“High tide! Time to move out into the glorious debris. Time to take this life for what it is!”
It’s raining today, and cold, and birthdays are great.
Even this one, which is mostly marked by leaving work to pick a sick boy up from school. Luckily, he’s not that sick. And a more appropriate way to take this life – at least, my life – for what it is doesn’t exist.
A friend sent me that Kingsolver quote on Facebook, and another Facebook friend mentioned he still had some greeting cards I had made as a child. My best-friend-at-the-time (his daughter) and I pressed flowers and stuck the results under clear contact paper and sold the cards at a local general store called Bramhall’s. It was a general store in the old-time sense of the phrase. They sold penny candy (for only a penny!) and ice cream cones and local produce and lobsters. And antiques. And our greeting cards. We were WV Designs and so proud. I don’t remember how long we lasted, or how much we sold the cards for, or why we eventually quit. We were eleven, maybe twelve, so that was probably why. Other things, like horses, awaited us.
I learned a few days ago that the man who owned Bramhalls, Wedge Bramhall, died. I think of cancer. His wife was my preschool teacher and they were both very kind people who later had four kids, who, I imagine, are terrific kids. I remember him studying our one sample greeting card that we presented with shy confidence on a summer day, the oak shade doing not much to dispel the heat rising from our heads after our bike ride from Sarah’s house. This was in the days before helmets and we were wind blown by a hot breeze. “Sure,” he said, nodding. “I’ll stock your cards. Fifty-fifty.”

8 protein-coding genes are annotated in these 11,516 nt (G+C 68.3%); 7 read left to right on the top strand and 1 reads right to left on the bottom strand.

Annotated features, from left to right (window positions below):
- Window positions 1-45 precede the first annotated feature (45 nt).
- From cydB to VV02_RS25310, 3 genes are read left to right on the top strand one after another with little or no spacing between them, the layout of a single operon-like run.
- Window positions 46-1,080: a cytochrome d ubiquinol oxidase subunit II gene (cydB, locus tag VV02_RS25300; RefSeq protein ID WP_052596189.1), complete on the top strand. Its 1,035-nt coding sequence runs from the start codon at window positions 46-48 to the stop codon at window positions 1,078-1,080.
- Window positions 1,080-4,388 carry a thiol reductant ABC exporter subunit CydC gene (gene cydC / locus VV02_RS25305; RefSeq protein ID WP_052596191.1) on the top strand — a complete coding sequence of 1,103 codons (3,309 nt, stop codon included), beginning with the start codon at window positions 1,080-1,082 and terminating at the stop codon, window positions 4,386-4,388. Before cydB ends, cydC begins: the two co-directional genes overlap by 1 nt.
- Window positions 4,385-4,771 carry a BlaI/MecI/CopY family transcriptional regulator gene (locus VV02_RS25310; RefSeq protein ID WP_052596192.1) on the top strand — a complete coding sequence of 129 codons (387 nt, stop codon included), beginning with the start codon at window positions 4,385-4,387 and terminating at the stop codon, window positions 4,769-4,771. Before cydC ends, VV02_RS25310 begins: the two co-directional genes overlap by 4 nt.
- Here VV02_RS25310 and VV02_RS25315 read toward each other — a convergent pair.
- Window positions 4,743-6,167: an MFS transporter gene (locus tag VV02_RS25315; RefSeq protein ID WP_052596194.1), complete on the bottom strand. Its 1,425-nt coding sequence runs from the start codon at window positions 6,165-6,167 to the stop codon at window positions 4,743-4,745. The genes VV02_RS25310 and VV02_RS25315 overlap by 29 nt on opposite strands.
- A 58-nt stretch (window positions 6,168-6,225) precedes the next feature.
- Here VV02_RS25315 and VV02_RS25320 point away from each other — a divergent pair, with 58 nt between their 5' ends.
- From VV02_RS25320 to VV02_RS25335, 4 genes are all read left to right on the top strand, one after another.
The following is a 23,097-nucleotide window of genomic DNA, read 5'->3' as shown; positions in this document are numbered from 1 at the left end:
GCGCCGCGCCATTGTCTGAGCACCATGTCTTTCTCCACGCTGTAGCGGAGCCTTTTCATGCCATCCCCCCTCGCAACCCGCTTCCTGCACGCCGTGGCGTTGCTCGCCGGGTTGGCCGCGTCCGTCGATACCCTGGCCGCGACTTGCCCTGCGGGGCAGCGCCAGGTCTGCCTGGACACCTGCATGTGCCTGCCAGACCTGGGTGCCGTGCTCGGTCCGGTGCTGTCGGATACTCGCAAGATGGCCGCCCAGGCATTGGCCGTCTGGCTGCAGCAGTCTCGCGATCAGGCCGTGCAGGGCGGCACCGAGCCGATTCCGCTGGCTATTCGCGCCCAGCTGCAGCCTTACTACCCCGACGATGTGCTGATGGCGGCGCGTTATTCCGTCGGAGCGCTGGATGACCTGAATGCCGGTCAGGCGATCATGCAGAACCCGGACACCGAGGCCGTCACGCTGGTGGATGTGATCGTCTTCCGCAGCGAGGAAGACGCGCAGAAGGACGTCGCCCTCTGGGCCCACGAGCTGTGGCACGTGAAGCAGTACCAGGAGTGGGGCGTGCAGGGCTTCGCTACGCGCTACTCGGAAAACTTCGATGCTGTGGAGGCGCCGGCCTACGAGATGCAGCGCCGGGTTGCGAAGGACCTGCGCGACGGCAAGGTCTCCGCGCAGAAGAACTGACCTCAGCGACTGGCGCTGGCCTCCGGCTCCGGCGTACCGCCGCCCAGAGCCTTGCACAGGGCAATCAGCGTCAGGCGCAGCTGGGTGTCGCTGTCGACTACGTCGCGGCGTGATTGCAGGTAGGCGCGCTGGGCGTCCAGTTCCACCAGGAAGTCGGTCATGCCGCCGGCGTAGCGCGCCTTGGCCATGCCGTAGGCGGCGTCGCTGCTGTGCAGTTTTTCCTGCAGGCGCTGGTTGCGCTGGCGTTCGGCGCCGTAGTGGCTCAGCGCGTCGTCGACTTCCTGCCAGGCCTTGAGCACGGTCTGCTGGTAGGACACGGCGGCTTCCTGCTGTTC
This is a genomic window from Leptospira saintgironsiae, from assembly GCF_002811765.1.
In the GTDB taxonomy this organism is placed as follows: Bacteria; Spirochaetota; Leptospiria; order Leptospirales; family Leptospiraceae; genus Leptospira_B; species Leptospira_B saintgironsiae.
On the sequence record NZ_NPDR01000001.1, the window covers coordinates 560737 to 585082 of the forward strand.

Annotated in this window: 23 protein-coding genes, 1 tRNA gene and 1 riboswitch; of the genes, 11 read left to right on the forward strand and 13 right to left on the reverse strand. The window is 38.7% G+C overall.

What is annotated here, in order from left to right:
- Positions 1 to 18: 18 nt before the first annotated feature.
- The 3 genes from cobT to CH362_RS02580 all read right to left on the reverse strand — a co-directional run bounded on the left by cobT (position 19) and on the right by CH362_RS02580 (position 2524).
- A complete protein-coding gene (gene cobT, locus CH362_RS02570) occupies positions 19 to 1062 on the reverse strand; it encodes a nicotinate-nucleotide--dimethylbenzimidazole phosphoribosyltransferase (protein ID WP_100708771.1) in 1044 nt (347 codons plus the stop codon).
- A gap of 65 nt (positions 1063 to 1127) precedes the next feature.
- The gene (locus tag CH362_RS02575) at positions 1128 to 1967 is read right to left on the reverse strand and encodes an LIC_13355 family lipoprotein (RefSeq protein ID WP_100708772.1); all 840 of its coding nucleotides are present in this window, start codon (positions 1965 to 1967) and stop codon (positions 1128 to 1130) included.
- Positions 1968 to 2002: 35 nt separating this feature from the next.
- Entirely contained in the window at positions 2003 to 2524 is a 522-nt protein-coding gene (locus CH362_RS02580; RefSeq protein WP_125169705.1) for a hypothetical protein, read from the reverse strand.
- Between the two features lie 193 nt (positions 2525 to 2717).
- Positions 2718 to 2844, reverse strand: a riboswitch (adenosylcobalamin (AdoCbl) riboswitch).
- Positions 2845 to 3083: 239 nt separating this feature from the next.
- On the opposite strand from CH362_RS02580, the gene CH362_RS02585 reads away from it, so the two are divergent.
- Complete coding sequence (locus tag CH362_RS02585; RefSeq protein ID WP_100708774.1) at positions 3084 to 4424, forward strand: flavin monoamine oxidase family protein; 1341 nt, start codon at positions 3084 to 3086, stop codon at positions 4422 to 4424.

I don’t actually remember his exact words or the percentage he offered. I do recall his face and his willingness to say yes to awkward middle-schoolers who were desperate to do something that mattered.
I’m not cooking dinner on my birthday. Instead we’re ordering Chinese food and eating in front of an episode of Doctor Who. Boys will fight over who gets to sit next to their mom, and while most nights this annoys the hell out of me, tonight I will find it endearing and I might even get a little teary because yesterday I looked at old photos of my boys as babies and, gack, I miss them even though they’re right here with me. We will eat and I will have a glass of wine and later we’ll pile into the big bed and I’ll tell them the next installment of The Color Children, which is about five children of different colors – indigo, periwinkle, orange, green, and pink – who live together with no grownups in a big house that eats their enemies. It’s a really great house.
The glorious debris – I am surrounded by it, and so, so grateful.